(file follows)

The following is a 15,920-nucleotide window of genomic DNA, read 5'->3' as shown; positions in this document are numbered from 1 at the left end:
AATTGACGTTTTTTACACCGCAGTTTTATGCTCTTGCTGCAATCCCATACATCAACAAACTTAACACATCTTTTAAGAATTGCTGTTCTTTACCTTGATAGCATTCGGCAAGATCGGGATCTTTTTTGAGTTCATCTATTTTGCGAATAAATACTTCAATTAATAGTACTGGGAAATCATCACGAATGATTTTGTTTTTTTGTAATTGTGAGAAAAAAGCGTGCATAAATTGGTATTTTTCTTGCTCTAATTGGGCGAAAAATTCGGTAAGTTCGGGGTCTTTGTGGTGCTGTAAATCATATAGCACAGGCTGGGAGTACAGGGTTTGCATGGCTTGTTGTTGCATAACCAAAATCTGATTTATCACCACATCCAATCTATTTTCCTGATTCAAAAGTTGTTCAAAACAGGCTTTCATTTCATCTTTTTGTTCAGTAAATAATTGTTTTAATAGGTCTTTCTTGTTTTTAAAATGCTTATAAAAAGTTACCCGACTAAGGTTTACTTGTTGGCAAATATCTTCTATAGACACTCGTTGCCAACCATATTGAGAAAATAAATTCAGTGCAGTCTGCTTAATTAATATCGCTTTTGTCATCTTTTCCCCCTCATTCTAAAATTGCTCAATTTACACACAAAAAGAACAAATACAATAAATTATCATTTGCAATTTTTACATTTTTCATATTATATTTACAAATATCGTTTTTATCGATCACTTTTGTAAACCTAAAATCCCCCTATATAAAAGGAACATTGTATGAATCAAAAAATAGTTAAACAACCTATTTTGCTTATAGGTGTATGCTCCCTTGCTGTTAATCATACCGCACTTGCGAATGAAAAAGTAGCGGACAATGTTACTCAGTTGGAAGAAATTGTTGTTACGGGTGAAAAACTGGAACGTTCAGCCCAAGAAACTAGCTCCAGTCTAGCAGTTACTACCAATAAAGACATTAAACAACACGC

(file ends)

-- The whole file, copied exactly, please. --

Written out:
The following is a 15,920-nucleotide window of genomic DNA, read 5'->3' as shown; positions in this document are numbered from 1 at the left end:
AATTGACGTTTTTTACACCGCAGTTTTATGCTCTTGCTGCAATCCCATACATCAACAAACTTAACACATCTTTTAAGAATTGCTGTTCTTTACCTTGATAGCATTCGGCAAGATCGGGATCTTTTTTGAGTTCATCTATTTTGCGAATAAATACTTCAATTAATAGTACTGGGAAATCATCACGAATGATTTTGTTTTTTTGTAATTGTGAGAAAAAAGCGTGCATAAATTGGTATTTTTCTTGCTCTAATTGGGCGAAAAATTCGGTAAGTTCGGGGTCTTTGTGGTGCTGTAAATCATATAGCACAGGCTGGGAGTACAGGGTTTGCATGGCTTGTTGTTGCATAACCAAAATCTGATTTATCACCACATCCAATCTATTTTCCTGATTCAAAAGTTGTTCAAAACAGGCTTTCATTTCATCTTTTTGTTCAGTAAATAATTGTTTTAATAGGTCTTTCTTGTTTTTAAAATGCTTATAAAAAGTTACCCGACTAAGGTTTACTTGTTGGCAAATATCTTCTATAGACACTCGTTGCCAACCATATTGAGAAAATAAATTCAGTGCAGTCTGCTTAATTAATATCGCTTTTGTCATCTTTTCCCCCTCATTCTAAAATTGCTCAATTTACACACAAAAAGAACAAATACAATAAATTATCATTTGCAATTTTTACATTTTTCATATTATATTTACAAATATCGTTTTTATCGATCACTTTTGTAAACCTAAAATCCCCCTATATAAAAGGAACATTGTATGAATCAAAAAATAGTTAAACAACCTATTTTGCTTATAGGTGTATGCTCCCTTGCTGTTAATCATACCGCACTTGCGAATGAAAAAGTAGCGGACAATGTTACTCAGTTGGAAGAAATTGTTGTTACGGGTGAAAAACTGGAACGTTCAGCCCAAGAAACTAGCTCCAGTCTAGCAGTTACTACCAATAAAGACATTAAACAACACGC